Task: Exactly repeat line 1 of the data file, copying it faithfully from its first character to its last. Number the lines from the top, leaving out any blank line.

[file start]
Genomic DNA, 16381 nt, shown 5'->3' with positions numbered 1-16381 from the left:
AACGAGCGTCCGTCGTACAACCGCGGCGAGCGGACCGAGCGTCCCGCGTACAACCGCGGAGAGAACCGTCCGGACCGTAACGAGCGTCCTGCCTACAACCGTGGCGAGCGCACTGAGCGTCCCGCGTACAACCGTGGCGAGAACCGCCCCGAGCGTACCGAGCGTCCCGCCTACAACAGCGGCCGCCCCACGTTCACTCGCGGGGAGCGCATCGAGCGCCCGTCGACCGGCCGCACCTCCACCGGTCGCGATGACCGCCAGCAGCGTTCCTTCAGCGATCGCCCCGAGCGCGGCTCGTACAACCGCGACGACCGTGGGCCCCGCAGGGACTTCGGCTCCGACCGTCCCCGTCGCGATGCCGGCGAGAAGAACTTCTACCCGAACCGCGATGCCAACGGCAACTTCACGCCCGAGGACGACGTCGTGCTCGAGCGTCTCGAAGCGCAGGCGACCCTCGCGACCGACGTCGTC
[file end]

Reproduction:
Genomic DNA, 16381 nt, shown 5'->3' with positions numbered 1-16381 from the left: